Quit Your Kvetching: The Humor of Woody Allen
Essays in Philosophy, 12:2 (2011), pp. 345-362
20 Pages Posted: 24 Feb 2020
Date Written: January 1, 2011
In this essay, the author (actually, one of his personae, the one who sports suspenders) critically and perversely discusses over 50% of the words of Notre Dame professor Vittorio Hösle on the philosophy and humor of Woody Allen. Neither the copyeditor nor the proofreader of the journal (let alone its main editor) are responsible for the facts that the review-essay turned out to be mostly about Woody, and that its wry and derivative humor was a lame attempt to be a parody of Allen's humor. The humor of Vittorio could not be satirized, for the same reason that we are unable to ride unicorns, or to be rude to them. According to Soble, the central philosophical issue that Allen has been dealing with for decades, with time out for an affair with a young woman and a plate of Fettuccine Alfredo, is the Problem of Evil. In effect, Allen solves this perennial riddle, using Julia Roberts as his mouthpiece, by appealing to the opportunity that every movie maker or goer has to carry on wickedly with a young girl and Fettuccine Alfredo. The God who allowed nearly six million souls to die prematurely (before learning, say, how to fiddle), is not to be held accountable, because in His cosmic calculations, He is able to justify the ways of God to man through the value of blissfully wicked affairs and fettuccine, and by confirming the wisdom of what your Bubba has said to you over and over again: "QUIT YOUR KVETCHING!"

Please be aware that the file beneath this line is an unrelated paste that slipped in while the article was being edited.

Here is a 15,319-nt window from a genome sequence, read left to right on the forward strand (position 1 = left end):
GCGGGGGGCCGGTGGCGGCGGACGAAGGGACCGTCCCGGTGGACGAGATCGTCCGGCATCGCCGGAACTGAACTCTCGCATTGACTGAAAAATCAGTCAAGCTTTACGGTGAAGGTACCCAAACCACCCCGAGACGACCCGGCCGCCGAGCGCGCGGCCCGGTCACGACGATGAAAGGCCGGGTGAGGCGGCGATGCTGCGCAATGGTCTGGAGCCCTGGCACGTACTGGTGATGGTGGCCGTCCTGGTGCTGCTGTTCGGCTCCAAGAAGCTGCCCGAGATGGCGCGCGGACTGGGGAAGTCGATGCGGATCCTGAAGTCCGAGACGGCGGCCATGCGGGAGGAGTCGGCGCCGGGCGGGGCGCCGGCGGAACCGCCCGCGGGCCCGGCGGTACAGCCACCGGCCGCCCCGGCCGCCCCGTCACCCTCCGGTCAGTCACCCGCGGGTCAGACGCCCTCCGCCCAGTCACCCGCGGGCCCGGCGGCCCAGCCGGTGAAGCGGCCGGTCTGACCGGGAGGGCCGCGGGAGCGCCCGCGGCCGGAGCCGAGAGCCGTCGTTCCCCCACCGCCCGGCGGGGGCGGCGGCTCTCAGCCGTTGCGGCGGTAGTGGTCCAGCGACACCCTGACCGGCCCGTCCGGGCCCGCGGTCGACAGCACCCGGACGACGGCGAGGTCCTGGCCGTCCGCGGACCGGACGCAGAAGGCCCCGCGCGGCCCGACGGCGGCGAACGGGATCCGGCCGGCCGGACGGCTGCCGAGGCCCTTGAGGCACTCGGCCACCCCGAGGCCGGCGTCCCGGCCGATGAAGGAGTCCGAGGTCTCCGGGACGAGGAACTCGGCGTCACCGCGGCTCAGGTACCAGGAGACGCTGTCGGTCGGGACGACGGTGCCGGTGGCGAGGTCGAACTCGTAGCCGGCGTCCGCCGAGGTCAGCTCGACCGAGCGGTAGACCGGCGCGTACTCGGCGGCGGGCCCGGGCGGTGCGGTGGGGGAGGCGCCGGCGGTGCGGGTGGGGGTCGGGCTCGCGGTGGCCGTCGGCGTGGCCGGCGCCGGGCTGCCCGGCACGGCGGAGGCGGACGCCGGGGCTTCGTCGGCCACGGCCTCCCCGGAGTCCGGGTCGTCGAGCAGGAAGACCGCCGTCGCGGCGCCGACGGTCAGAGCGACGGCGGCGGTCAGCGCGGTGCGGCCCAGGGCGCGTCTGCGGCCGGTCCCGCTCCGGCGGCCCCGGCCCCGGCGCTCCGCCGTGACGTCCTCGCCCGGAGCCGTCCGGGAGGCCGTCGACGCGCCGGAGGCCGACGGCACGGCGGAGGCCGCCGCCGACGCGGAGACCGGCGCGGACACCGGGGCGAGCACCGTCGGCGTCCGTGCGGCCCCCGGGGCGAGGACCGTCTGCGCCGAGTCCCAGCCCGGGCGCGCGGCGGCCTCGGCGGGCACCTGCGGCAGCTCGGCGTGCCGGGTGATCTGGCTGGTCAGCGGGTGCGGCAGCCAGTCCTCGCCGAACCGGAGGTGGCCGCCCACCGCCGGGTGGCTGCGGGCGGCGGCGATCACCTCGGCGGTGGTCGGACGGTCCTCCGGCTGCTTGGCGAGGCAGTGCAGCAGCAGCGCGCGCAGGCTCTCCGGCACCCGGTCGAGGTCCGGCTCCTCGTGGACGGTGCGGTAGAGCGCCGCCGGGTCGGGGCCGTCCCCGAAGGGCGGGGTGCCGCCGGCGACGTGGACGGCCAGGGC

Keywords: Woody Allen, Vittorio Hosle, humor, sexuality, Problem of Evil, Jewish art and culture, philosophy of film, aesthetics
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